Fantasy theme gave a significant push for hobbys in one way or another connected with fencing and armor developing. Of course we can not ingnore this direction. In general, if you want to collect the most realistic fantasy armor - we are at your service! Especially since our armor has a nice design and you can create the necessary image with it.
Part of our armor elements are also suitable for HEMA. But in the future we plan to develop mittens, elbows, knees, etc specially for this direction. Part of our armor elements are also suitable for HEMA. But in the future we plan to develop specially for this discipline mittens, elbows, knees, etc. This direction of fencing is based on medieval fencing books (training books) and special very flexible and light swords are used here.
In fighting stylization, we first of all provide protection and convenience. When developing such armor, we combine the existing elements and parts of the medieval armor existing separately, but in close regions and time frames.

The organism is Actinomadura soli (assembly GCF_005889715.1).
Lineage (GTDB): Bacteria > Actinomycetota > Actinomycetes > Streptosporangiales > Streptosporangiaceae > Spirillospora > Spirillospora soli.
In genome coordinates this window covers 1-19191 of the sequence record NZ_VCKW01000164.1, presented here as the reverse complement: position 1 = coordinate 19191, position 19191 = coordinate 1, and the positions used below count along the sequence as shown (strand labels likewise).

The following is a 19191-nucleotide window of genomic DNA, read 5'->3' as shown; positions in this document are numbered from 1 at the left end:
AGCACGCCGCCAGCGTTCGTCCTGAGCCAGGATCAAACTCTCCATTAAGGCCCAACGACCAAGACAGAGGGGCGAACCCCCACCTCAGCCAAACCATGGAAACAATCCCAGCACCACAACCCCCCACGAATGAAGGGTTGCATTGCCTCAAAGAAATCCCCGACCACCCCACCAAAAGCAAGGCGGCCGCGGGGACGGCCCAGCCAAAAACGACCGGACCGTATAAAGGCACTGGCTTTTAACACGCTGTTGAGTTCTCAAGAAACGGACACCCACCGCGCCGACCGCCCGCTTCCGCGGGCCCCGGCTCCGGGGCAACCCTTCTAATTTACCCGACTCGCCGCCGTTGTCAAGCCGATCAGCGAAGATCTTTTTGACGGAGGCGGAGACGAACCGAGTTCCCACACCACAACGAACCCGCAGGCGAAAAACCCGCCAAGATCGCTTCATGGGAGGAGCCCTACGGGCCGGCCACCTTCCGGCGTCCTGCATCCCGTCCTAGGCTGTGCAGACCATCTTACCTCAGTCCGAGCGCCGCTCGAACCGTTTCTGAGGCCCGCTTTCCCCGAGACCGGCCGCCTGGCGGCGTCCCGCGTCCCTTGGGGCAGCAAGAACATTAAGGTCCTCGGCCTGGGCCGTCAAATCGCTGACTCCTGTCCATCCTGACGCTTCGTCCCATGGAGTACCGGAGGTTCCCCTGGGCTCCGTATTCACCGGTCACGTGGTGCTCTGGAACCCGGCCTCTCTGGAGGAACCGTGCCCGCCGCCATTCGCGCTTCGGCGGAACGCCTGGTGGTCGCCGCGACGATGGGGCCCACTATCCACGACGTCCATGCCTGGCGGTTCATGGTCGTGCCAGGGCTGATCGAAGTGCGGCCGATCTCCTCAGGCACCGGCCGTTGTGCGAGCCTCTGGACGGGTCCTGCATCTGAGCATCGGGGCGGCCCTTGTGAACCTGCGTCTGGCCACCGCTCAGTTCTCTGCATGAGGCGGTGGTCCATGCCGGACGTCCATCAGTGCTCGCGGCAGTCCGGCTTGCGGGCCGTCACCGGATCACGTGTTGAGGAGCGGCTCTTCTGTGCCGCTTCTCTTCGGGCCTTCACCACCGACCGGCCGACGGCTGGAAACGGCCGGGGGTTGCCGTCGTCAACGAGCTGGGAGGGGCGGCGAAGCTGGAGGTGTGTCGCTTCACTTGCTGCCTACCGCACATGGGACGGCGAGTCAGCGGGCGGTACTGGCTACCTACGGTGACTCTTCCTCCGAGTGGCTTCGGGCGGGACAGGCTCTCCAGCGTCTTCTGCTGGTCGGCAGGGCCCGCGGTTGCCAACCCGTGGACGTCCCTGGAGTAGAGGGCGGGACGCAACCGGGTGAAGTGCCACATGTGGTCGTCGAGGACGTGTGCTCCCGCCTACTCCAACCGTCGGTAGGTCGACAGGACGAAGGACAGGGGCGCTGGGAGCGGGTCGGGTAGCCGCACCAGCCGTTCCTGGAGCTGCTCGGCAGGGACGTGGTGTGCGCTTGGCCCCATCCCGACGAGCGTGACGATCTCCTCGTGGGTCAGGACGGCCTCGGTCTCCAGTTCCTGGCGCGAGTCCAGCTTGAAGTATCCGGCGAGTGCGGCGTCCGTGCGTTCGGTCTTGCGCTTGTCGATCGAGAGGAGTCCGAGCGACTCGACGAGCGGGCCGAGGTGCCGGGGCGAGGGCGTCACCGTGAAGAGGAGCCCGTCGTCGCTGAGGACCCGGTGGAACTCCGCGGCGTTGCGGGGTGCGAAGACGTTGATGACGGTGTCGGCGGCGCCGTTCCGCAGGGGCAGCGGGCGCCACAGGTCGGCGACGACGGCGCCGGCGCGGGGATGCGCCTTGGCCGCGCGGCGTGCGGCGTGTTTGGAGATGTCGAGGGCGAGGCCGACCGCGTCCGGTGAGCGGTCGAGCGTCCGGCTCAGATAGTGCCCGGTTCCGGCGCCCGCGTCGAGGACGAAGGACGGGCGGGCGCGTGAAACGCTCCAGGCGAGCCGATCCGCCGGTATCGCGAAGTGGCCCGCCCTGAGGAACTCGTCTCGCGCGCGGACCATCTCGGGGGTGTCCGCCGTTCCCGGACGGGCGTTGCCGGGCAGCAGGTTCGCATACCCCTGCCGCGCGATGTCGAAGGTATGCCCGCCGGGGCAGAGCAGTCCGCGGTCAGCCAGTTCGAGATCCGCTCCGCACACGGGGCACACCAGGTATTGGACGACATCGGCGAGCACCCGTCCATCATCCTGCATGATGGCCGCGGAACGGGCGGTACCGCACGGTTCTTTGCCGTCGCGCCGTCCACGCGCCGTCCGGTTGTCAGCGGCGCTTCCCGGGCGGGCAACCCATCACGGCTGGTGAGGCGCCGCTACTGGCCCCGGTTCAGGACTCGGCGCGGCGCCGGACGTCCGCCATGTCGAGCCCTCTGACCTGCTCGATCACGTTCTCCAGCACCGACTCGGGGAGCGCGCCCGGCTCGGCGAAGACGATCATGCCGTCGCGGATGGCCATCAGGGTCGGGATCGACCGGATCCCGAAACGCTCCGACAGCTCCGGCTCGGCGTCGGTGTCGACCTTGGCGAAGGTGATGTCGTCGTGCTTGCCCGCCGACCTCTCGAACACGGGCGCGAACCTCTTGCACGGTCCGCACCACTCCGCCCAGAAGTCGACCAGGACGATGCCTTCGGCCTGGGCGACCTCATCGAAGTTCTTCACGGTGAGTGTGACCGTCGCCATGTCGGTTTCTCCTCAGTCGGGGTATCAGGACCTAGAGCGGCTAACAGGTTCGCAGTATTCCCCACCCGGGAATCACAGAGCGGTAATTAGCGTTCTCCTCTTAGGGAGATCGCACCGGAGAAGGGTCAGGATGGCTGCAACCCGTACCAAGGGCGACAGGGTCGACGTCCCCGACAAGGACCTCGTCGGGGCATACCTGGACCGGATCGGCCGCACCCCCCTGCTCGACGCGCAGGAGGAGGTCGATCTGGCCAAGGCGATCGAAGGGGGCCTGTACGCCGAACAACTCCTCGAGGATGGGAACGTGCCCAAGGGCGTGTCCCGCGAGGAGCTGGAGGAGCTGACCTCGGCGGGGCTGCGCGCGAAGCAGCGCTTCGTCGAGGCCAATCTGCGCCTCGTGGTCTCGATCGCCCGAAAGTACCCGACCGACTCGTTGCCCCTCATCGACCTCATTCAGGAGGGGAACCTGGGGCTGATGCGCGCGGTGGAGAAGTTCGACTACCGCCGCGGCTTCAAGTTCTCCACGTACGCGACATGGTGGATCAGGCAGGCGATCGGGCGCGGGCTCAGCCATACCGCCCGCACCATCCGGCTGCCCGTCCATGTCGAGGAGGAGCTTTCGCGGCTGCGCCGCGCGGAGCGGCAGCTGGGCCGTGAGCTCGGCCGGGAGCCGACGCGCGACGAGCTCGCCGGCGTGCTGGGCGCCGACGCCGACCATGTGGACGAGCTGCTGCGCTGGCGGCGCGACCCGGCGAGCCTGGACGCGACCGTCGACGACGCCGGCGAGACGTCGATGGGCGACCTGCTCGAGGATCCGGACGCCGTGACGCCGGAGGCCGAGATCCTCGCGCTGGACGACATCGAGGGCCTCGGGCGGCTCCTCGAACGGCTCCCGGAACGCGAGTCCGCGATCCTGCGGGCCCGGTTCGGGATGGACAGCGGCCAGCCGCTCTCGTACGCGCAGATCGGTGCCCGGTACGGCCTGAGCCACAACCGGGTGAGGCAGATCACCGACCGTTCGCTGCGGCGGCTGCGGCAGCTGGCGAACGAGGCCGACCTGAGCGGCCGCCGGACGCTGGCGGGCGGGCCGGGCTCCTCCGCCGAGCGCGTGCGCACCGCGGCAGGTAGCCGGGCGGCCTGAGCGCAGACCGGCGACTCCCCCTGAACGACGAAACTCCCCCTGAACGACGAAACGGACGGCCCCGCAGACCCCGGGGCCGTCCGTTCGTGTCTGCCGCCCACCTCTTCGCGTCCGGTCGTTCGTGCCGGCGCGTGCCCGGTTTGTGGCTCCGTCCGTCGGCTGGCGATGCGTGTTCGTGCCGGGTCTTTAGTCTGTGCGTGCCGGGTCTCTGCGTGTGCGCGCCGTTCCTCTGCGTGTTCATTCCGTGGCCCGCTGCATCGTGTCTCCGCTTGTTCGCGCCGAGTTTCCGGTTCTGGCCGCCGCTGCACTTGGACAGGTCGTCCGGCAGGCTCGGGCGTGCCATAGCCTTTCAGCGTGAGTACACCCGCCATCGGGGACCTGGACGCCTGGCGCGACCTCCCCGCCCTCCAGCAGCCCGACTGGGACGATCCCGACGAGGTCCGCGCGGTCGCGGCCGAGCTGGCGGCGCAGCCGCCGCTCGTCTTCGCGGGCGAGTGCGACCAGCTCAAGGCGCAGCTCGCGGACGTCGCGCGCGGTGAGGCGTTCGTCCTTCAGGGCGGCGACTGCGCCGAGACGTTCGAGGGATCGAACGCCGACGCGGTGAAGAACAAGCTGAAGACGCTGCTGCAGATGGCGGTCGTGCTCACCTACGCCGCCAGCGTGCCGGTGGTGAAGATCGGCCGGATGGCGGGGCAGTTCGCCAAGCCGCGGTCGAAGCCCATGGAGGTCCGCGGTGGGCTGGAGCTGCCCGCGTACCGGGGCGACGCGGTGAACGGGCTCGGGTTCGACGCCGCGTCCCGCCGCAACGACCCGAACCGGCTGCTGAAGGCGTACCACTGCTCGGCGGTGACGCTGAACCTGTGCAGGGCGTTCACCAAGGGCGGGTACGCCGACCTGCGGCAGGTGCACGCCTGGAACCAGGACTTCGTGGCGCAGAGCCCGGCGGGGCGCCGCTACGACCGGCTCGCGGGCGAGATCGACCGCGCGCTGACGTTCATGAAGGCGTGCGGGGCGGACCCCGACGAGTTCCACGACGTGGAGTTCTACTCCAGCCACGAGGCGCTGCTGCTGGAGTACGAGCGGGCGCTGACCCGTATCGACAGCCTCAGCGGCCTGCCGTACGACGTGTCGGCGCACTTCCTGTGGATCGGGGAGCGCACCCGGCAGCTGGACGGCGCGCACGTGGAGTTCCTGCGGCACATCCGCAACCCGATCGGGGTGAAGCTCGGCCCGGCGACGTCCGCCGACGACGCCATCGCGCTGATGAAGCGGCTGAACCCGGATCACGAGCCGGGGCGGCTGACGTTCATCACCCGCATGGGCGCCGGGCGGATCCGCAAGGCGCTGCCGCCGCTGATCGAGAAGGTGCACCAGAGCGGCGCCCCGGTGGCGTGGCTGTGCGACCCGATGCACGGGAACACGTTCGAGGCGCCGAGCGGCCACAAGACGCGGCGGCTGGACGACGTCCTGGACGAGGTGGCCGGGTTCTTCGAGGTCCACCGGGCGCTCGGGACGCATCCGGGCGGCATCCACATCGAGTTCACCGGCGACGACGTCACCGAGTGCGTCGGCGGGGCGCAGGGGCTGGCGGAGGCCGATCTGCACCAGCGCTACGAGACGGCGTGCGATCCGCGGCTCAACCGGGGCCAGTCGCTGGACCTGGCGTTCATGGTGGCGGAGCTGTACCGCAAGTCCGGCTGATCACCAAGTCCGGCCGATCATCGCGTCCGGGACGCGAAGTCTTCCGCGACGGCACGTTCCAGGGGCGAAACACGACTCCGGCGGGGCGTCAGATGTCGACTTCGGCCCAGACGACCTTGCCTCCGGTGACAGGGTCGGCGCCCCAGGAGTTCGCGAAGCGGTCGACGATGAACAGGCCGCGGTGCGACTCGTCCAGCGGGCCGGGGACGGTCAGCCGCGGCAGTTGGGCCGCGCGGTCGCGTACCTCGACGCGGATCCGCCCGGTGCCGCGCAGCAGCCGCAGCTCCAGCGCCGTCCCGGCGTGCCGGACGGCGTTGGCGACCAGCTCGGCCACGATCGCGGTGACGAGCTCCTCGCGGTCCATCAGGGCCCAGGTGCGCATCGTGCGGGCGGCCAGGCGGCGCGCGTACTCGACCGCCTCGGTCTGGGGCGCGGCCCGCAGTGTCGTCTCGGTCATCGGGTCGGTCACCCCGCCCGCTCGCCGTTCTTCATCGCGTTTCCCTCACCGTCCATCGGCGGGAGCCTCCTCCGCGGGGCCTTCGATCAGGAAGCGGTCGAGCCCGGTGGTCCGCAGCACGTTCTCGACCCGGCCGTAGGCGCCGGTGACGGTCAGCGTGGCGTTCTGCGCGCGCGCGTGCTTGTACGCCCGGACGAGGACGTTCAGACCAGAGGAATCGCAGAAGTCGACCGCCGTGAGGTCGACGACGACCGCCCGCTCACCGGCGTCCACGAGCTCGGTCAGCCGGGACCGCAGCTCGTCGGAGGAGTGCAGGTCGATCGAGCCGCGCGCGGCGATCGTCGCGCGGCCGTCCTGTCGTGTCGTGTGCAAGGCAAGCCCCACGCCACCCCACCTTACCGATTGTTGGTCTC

In historical reconstruction, we try to maximally repeat the geometry of the example artifact. The difficulty is that often both the example and the artifact are located far from us. Therefore, such work requires considerable skill.
Armor and clothes. Doublet, aketon, gambeson, underarmor clothing
Since the creation of first armor, the need for the underarmor clothing has appeared. Depending on the time period, region, type of armor, warriors, and armorers came up with different solutions.
It is now known exactly when the first underarmor clothing appeared, there’s a good possibility that the first armor was worn over the everyday clothes, or even that the armor itself was softly padded.